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I was wondering what the product will be in the following reaction: $$\ce{H3COOCH3 ->[\ce{H+}]} \:?$$

I was thinking about $\ce{CH3COOH}$ being a product but I do not know the mechanism.

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    $\begingroup$ This is a specific case of the general reaction of acid-catalysed ester hydrolysis, which should be discussed exhaustively in any good organic textbook. This reaction is closely related to base-catalysed ester hydrolysis, aka saponification. I think any detailed answer to this question is quite redundant, however hopefully giving you the name of the reaction will point you in the right direction. $\endgroup$ – Richard Terrett Aug 29 '12 at 4:14
  • $\begingroup$ My school text book unfortunately does not provide the reaction mechanism. :( $\endgroup$ – user570 Aug 29 '12 at 4:48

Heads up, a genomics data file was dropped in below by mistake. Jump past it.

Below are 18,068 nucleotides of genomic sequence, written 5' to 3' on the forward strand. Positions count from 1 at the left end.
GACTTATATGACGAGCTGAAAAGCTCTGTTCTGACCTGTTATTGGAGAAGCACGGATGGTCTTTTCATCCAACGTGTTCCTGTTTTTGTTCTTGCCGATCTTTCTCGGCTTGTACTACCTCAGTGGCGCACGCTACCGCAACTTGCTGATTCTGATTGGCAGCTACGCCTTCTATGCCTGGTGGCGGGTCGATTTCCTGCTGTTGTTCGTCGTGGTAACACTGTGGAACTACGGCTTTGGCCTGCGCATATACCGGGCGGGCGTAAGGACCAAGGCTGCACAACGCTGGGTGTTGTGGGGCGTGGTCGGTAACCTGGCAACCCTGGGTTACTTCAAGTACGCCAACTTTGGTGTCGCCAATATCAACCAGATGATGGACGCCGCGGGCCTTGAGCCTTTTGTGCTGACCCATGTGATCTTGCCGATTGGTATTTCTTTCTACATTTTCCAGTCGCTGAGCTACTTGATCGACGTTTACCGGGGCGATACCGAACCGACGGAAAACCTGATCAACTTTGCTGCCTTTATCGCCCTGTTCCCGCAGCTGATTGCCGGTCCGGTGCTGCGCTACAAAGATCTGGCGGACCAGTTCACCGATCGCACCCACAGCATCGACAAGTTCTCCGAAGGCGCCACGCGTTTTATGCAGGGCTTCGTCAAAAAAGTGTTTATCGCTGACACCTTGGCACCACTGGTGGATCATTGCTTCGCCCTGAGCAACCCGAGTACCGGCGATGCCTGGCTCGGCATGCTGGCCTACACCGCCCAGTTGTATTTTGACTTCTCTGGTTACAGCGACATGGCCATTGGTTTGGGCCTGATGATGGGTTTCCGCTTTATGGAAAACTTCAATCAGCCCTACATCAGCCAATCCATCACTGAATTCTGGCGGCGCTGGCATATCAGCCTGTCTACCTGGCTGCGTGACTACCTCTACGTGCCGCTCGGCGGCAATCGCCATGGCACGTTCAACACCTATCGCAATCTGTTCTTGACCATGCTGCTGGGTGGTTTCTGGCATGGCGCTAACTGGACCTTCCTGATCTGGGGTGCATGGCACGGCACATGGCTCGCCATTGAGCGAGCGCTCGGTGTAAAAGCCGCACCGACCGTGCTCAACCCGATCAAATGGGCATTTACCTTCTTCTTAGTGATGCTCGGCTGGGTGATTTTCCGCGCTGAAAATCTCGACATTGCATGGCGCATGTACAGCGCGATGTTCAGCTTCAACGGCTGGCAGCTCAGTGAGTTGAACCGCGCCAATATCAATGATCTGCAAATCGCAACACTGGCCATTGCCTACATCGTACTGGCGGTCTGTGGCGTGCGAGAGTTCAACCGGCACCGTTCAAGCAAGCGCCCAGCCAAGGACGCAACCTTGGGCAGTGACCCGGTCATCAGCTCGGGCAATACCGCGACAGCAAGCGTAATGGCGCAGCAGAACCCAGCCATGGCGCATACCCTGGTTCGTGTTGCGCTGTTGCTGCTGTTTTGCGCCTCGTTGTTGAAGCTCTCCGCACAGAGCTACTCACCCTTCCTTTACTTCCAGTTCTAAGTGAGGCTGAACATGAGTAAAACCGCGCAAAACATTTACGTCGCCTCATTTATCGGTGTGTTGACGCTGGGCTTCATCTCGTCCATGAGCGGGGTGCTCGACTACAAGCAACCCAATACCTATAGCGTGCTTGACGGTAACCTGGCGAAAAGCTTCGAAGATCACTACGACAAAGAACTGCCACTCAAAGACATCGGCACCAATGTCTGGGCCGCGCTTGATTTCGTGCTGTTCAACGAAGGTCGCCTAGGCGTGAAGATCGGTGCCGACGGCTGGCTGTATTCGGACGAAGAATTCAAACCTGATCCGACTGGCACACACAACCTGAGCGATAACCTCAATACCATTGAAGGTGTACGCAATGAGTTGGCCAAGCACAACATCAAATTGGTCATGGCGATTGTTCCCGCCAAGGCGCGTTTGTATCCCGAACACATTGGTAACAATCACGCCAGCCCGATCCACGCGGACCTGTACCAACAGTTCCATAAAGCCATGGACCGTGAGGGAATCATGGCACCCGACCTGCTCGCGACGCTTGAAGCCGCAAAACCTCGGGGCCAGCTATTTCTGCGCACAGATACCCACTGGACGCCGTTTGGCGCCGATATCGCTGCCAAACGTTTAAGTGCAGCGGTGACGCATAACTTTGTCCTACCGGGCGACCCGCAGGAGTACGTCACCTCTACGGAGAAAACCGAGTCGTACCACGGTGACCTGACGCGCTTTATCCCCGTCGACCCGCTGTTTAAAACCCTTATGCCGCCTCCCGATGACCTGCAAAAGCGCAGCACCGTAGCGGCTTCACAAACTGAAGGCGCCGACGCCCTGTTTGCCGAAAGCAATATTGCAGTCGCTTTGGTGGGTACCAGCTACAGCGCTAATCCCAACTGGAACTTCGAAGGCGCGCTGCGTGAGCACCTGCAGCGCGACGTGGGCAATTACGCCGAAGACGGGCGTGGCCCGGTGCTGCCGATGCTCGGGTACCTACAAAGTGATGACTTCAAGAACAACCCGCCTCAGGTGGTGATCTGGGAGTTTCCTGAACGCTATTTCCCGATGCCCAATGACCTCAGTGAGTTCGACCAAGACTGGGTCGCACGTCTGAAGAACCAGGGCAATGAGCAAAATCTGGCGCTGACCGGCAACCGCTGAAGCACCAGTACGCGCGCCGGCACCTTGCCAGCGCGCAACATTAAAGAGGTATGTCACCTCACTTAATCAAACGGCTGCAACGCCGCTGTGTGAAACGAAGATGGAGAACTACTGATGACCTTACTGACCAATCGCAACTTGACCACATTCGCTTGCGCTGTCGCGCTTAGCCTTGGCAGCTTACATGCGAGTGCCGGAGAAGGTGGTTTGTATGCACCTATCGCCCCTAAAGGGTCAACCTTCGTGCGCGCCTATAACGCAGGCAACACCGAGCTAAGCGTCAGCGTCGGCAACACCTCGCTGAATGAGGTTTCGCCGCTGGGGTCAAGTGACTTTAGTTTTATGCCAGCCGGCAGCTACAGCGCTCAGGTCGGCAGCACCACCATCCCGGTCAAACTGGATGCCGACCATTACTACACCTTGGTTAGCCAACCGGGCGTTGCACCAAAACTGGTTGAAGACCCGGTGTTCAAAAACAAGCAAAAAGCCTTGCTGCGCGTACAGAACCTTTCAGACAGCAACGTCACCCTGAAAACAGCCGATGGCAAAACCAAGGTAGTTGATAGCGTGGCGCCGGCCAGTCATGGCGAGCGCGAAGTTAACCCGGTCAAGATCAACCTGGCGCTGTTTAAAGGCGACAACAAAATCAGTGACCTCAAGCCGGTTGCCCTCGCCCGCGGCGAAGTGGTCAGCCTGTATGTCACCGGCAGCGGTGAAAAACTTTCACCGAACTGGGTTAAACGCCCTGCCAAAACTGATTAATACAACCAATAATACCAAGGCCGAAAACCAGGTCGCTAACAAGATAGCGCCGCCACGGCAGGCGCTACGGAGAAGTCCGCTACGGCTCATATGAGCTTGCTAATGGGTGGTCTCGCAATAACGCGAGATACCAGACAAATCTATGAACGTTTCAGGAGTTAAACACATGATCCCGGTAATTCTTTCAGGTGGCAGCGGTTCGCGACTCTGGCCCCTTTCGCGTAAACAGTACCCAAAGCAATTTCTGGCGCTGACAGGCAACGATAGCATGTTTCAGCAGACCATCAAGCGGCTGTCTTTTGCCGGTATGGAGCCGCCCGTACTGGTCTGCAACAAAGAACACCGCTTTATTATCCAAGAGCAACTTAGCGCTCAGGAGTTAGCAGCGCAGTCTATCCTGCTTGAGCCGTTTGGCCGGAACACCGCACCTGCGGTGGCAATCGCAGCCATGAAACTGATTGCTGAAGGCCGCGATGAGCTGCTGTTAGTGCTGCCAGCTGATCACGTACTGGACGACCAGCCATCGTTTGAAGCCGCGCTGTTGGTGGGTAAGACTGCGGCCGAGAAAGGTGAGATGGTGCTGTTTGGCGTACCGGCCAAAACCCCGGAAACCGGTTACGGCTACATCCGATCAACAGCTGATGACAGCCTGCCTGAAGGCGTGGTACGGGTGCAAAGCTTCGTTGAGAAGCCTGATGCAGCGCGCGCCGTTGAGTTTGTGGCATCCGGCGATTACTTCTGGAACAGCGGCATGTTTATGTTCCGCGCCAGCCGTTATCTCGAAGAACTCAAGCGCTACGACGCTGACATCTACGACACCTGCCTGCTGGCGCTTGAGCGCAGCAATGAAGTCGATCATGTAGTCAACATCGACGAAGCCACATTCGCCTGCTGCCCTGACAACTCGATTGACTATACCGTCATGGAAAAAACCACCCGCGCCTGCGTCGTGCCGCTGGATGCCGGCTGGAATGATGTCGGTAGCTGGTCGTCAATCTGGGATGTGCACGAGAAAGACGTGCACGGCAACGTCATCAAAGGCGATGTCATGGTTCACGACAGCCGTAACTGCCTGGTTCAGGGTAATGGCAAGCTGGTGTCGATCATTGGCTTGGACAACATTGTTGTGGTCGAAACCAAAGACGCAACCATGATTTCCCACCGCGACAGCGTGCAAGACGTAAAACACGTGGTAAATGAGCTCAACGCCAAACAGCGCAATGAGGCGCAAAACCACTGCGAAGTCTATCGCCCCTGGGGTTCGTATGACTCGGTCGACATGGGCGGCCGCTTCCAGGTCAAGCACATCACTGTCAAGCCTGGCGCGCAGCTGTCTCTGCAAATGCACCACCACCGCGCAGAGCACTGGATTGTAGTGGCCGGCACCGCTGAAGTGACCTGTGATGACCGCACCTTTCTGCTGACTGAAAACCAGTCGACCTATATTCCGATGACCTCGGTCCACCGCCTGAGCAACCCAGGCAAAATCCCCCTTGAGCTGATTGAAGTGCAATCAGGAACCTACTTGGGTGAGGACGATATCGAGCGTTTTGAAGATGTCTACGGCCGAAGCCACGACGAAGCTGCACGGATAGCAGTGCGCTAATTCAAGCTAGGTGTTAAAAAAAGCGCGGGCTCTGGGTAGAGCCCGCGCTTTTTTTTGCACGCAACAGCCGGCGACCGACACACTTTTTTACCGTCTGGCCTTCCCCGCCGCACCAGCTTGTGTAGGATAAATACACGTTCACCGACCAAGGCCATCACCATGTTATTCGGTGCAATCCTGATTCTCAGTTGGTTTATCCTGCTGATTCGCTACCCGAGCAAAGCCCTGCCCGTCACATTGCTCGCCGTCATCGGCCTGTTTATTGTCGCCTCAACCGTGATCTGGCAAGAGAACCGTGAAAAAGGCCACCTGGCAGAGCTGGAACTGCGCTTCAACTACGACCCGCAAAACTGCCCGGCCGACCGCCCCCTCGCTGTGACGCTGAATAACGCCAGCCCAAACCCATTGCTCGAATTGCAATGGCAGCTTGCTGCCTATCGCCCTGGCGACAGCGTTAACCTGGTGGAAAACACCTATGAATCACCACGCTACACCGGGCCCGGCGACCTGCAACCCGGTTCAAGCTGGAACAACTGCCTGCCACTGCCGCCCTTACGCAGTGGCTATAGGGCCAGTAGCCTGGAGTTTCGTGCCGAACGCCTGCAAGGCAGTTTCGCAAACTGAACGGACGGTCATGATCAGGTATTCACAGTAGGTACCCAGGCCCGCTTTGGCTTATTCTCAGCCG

• $\begingroup$ here's a good overview: link $\endgroup$ – Richard Terrett Aug 29 '12 at 4:53
  • $\begingroup$ Wrong answer/comment. Without water no hydrolysis will happen. $\endgroup$ – Georg Aug 30 '12 at 20:42
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If you're sure that the initial formula is $\ce{H3COOCH3}$ (and that's a big if), then I disagree with Richard's answer in comments. $\ce{H3COOCH3}$ is dimethyl peroxide. While peroxides are not the most stable of molecules, and decompose rapidly (often by oxidizing other compounds), they do not spontaneously transform in acid conditions.

If the formula were $\ce{H3C–COOCH3}$ (note the added C), then yes, it's be acid-catalysed ester hydrolysis.

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  • $\begingroup$ Whoa, totally missed that. Well spotted. I was mainly looking at the acetic acid product. $\endgroup$ – Richard Terrett Aug 29 '12 at 8:54

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